The purpose of this study was to assess interocular corneal symmetry in average simulated keratometry, corneal thickness, and posterior corneal elevation.
This retrospective analysis included data from scanning slit topography (Orbscan II; Bausch and Lomb, Rochester, NY) on 242 eyes from 121 consecutive patients undergoing standard evaluation for consideration of elective laser vision correction. The symmetry between the right and left eye in average simulated keratometry, minimum central corneal thickness, and posterior corneal elevation was assessed by comparative data analysis.
Simulated keratometry ranged from 39.9 to 48.6 D. The interocular difference in average simulated keratometry was 0.47 D (standard deviation [SD] 0.43). The interocular Pearson correlation coefficient for average simulated keratometry was 0.90 (p < 0.001). The range of minimum corneal thickness was 432 to 628 μm. The interocular Pearson correlation coefficient for minimum central corneal thickness was 0.95 (p < 0.001). Right and left eye minimum corneal thickness differed by an average 8 μm (SD 7). The range of posterior elevation was -4 to 54 μm. The average difference in posterior corneal elevation between the right and left eye was 6 μm (SD 5). The interocular Pearson correlation coefficient for posterior corneal elevation was 0.72 (p < 0.001). The average posterior elevation was 19 μm (SD 11).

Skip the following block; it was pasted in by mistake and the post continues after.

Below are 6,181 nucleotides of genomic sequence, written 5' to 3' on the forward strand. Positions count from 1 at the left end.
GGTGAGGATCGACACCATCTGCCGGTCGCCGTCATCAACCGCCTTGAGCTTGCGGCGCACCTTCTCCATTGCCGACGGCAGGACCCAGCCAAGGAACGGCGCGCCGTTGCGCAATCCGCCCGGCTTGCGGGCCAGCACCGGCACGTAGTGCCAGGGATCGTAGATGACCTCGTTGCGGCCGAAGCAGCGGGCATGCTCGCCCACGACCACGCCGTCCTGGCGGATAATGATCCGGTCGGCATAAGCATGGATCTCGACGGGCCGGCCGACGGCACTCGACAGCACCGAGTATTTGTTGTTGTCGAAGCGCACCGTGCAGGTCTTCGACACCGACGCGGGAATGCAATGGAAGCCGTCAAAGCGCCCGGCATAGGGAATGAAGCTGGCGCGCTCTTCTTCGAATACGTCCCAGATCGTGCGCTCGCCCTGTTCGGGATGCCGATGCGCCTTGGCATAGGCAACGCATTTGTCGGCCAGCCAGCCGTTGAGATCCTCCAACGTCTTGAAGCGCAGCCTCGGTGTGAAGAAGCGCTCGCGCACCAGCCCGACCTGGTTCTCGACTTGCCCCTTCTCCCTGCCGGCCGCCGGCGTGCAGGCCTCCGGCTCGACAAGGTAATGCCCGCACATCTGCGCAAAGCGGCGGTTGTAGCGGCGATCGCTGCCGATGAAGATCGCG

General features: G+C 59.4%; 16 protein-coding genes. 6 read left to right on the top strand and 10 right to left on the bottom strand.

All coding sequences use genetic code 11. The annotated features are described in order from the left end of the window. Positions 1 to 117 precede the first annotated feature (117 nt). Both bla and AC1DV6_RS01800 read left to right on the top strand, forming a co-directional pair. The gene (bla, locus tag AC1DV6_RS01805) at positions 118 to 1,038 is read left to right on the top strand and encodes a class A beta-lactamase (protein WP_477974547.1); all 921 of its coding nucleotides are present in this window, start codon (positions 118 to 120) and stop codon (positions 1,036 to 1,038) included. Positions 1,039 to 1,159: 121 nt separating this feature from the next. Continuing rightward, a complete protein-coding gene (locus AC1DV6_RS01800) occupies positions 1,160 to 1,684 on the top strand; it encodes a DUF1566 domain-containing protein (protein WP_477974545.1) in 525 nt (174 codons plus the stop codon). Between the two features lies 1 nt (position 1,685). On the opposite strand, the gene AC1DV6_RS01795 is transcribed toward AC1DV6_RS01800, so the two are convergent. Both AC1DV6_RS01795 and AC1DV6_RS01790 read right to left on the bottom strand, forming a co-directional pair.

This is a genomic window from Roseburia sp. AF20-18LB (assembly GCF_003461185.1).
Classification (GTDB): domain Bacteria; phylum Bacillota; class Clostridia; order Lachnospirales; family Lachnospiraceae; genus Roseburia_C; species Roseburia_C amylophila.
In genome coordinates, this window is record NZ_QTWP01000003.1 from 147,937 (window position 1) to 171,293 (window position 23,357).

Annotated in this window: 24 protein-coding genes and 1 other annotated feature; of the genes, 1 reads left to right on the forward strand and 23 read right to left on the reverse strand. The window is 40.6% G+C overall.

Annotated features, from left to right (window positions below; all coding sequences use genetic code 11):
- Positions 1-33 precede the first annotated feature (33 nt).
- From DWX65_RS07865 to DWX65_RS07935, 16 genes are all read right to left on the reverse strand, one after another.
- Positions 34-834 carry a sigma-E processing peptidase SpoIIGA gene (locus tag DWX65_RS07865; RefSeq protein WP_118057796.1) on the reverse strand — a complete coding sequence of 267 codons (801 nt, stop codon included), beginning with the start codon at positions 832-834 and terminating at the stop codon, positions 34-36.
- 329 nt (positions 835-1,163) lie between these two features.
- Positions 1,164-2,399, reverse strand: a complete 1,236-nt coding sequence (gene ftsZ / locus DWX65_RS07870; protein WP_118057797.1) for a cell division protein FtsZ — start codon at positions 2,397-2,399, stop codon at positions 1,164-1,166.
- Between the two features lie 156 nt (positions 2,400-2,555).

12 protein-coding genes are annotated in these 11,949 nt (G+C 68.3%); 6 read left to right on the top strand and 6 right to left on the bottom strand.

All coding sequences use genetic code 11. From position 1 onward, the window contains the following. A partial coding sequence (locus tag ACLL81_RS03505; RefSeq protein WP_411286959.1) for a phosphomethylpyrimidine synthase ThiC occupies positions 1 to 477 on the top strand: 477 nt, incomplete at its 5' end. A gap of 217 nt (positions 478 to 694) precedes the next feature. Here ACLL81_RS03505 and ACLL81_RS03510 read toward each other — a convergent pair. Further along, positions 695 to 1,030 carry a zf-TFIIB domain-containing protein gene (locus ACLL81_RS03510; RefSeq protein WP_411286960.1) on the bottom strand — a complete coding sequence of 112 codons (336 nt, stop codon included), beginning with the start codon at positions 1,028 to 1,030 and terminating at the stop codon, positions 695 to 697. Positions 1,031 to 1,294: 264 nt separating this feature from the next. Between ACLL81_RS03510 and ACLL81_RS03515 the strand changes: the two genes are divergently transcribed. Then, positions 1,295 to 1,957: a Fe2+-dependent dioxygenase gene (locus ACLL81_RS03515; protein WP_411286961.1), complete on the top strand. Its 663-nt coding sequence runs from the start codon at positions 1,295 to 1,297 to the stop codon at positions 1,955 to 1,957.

Although a wide range of values exists in simulated keratometry, minimum corneal thickness, and posterior corneal elevation, interocular symmetry in all these parameters was very high in this group of consecutive patients. Asymmetry of these interocular parameters may warrant repeat clinical testing for accuracy and may predict corneal abnormalities. Normative data on posterior cornea elevation is presented. This study points out potentially clinically important high interocular corneal symmetry data in simulated keratometry, corneal thickness, and posterior corneal elevation.